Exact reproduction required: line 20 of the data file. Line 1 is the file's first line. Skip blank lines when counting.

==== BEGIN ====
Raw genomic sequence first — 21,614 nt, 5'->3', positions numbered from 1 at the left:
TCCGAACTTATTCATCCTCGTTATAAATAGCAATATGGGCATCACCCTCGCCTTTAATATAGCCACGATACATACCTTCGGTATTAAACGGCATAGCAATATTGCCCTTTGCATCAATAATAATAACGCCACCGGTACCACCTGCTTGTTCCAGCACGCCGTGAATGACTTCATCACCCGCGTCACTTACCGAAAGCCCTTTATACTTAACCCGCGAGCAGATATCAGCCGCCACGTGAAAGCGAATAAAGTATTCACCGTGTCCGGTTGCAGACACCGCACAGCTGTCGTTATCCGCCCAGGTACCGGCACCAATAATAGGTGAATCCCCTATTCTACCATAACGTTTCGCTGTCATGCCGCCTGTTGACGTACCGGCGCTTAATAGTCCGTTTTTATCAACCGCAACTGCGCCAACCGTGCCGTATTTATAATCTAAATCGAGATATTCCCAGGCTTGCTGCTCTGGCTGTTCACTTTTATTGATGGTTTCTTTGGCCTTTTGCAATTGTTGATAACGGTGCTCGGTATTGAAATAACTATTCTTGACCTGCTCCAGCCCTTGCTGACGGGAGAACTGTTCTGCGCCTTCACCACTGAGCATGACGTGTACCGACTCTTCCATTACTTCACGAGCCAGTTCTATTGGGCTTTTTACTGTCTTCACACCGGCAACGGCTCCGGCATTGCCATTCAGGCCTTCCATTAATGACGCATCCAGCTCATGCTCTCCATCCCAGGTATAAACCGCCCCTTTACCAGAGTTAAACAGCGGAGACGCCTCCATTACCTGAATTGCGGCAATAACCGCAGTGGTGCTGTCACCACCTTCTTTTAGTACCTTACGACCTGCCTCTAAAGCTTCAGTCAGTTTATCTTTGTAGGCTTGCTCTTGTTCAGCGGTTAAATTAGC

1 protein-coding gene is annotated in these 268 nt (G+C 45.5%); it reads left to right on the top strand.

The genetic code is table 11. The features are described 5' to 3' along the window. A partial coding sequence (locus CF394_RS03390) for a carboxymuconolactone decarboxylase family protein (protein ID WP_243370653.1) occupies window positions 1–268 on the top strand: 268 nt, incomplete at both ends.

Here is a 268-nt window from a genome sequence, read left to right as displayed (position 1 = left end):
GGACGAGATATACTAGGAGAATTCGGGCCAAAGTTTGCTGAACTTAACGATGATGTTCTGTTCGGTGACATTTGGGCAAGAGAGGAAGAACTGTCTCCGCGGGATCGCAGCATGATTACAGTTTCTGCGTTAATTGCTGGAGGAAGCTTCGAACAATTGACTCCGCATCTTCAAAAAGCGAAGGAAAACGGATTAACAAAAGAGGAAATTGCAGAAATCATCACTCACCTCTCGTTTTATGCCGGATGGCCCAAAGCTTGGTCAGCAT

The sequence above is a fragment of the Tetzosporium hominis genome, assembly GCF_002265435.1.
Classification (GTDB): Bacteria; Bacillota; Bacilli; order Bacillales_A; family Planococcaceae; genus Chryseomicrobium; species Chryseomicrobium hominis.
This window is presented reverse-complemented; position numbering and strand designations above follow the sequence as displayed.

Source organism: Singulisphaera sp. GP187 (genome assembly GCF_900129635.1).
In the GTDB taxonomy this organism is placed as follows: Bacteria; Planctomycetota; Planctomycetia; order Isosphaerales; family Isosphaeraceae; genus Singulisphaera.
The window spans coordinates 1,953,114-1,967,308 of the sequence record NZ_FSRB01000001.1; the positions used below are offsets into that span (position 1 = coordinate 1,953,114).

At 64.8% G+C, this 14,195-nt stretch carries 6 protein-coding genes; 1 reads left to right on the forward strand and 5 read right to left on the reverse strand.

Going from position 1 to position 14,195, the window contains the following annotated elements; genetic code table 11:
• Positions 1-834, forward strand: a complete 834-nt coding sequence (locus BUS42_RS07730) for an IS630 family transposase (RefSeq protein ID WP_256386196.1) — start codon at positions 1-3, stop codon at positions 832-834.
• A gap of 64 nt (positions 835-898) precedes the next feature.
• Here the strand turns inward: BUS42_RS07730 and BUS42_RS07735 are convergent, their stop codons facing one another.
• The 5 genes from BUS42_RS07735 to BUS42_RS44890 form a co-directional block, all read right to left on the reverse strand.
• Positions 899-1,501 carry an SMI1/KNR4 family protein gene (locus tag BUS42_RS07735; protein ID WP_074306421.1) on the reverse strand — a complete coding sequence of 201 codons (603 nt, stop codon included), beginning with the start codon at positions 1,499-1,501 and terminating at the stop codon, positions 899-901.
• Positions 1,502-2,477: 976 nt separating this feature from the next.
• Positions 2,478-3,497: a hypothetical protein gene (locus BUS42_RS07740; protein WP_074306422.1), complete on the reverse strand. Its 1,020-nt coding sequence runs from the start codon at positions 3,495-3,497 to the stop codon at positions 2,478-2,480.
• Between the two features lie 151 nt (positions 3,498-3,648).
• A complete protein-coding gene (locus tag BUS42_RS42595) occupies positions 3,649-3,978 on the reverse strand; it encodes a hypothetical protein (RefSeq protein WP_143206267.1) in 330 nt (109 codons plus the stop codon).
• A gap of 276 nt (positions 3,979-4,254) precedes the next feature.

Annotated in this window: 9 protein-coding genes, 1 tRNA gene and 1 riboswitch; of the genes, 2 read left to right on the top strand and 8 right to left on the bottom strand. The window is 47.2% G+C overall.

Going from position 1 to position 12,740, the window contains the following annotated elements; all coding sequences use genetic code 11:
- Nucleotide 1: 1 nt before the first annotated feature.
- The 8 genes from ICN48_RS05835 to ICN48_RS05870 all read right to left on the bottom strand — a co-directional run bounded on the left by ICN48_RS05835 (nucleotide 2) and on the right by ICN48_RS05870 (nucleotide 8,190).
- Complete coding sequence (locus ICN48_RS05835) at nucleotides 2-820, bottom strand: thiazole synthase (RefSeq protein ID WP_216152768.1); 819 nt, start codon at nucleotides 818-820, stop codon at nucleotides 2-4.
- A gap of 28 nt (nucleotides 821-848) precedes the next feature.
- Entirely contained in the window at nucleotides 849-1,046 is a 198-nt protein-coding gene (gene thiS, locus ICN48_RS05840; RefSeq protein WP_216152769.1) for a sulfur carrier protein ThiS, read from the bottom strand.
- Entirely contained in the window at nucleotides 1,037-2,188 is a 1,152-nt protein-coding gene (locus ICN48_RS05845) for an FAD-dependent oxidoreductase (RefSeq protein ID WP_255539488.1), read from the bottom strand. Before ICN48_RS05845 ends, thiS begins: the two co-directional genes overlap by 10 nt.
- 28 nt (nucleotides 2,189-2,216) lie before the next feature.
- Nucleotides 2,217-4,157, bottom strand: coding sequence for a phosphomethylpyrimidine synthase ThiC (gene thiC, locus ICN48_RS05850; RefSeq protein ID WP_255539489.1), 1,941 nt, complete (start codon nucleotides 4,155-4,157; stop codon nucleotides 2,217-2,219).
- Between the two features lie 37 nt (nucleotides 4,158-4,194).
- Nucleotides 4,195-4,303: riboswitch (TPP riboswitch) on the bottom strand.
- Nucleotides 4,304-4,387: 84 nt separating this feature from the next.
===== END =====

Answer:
• Positions 1,502-2,477: 976 nt separating this feature from the next.